How would that be? Is the problem within the radiator itself and not some coolant lines in another part of the car?
The problem was where the coolant lines and ATF lines enter into the radiator, causing coolant and ATF to mix, hence the "strawberry milkshake."
 

·
Registered
Banned from wife’s 2005 Pilot LX
Joined
·
4,165 Posts
The original radiator in my 2005 and the OEM one I replaced it with had two different part numbers leading me to believe Honda/Denso identified the failure point and resolved it. There are far fewer reports of the pink milkshake on non-2005 Pilots on this forum.

If you decide to replace the radiator you might as well replace the thermostat, its gasket, and two radiator hoses while you’re in there.
 

·
Registered
Joined
·
25 Posts
Discussion Starter · #17 ·
Good point, In getting ready for radiator replacement. I'm thinking of hoses. At Rock Auto I see the brands from Gates, Dayco, ACDELCO , Continental. Theyre all about the same price. Are any of these OEM ? Another source? Id like to have a new cap and T-stat as well. I'll keep looking unless someone can suggest an OEM brand.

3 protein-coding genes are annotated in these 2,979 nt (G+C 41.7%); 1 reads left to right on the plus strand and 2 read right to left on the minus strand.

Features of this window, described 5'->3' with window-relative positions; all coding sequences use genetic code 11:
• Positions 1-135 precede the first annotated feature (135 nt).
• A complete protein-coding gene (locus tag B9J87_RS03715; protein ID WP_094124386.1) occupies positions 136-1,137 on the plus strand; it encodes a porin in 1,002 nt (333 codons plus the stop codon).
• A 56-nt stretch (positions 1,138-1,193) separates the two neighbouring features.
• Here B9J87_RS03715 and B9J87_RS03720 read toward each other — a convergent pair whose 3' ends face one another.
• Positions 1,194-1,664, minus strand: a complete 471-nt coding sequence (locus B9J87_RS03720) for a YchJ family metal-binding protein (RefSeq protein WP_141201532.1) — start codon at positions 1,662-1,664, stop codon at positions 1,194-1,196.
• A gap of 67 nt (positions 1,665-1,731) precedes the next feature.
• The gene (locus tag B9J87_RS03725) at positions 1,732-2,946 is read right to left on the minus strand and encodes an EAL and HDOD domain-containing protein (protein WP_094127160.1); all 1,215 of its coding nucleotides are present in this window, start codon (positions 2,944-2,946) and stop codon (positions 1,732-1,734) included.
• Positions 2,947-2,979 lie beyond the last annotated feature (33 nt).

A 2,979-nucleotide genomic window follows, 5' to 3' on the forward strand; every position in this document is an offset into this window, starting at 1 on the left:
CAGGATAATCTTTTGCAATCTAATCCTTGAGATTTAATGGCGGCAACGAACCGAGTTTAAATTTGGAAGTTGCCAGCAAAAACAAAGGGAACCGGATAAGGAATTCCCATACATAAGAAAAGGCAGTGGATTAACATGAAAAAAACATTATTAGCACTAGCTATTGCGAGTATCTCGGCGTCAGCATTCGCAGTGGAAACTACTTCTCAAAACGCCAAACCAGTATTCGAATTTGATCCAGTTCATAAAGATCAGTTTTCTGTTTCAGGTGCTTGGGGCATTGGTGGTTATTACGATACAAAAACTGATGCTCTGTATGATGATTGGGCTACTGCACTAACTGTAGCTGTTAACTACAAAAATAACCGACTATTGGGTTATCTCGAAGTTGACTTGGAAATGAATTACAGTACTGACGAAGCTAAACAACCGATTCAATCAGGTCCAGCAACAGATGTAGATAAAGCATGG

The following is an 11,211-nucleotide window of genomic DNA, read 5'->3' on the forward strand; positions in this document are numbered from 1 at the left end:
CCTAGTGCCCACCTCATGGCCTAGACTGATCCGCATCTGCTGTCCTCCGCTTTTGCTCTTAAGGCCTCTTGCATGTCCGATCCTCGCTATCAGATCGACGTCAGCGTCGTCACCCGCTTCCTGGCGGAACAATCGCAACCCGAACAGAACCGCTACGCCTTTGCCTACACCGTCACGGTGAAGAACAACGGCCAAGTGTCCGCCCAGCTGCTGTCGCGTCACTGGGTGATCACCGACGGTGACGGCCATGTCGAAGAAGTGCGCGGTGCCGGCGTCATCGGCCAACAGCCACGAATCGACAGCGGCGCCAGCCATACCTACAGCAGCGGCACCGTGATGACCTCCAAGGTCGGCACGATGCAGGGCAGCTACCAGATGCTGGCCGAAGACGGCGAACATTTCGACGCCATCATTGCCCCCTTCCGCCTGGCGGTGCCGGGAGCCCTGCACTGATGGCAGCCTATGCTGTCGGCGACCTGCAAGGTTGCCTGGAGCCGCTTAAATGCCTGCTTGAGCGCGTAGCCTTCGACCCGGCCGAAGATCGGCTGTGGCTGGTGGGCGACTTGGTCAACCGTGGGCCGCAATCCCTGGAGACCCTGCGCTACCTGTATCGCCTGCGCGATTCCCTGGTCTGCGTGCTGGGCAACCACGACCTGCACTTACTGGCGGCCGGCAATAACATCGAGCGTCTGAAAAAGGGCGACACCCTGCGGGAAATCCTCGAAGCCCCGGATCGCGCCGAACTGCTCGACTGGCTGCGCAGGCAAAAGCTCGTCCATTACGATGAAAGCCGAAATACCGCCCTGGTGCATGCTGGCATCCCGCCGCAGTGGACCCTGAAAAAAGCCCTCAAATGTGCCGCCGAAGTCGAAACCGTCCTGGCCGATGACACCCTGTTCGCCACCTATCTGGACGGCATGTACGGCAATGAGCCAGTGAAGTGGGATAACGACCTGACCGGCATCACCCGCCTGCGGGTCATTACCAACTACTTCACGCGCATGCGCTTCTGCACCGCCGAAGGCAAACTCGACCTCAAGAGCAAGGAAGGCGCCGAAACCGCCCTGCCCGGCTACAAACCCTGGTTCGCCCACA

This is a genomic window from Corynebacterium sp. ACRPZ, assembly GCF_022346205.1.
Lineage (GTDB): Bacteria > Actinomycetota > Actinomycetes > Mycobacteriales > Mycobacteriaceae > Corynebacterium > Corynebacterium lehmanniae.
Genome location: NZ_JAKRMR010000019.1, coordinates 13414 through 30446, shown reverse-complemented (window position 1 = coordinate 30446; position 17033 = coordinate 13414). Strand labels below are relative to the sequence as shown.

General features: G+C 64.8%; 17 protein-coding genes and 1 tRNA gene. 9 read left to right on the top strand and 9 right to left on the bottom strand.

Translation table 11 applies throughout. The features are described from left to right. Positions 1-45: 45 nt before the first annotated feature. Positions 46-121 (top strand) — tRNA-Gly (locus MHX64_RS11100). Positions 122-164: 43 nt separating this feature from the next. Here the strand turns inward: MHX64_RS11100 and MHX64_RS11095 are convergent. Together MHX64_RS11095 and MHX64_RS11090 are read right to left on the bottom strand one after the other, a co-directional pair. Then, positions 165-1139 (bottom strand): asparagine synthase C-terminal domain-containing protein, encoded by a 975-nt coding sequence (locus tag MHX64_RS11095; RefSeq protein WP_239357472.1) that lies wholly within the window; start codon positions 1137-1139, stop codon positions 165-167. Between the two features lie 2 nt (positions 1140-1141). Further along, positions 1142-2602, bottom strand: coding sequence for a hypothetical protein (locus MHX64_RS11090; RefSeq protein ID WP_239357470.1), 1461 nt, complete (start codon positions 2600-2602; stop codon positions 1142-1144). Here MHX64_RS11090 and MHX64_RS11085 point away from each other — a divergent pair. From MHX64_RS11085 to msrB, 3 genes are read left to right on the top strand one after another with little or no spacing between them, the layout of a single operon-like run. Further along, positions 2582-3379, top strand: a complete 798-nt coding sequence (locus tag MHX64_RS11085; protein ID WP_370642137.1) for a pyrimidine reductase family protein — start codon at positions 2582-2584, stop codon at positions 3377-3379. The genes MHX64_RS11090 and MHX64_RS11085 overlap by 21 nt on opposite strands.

·
Registered
Banned from wife’s 2005 Pilot LX
Joined
·
4,165 Posts
  • Like
Reactions: skycamper

·
Registered
Nobili spiritus embiggens pequeño sparus tyre.
Joined
·
10,194 Posts
Along with the Denso radiator, I got Gates upper and lower hoses and thermosta, all from Rockauto. Been fine so far.
 

·
Registered
Joined
·
47 Posts
Yeah, ditto on the radiator. I had a 2005 up until 2 years ago until I got a 2017. I replaced the radiator AND the whole transmission. (Ideally, you won't need tranny. That's a hit or miss dice roll thing that could last decades... or not. But... mine went bad.)

The radiator hoses were mentioned, but carefully check every hose you can. Hoses are generally fairly cheap. (Though getting to some may be challenging.) But over time, and weather cycles, these can become brittle or the connections can become loose. All of a sudden, a stupid $15 part with a $1.00 clamp gets you stranded or through failure damages some other more expensive part.
 
1 - 20 of 36 Posts
Top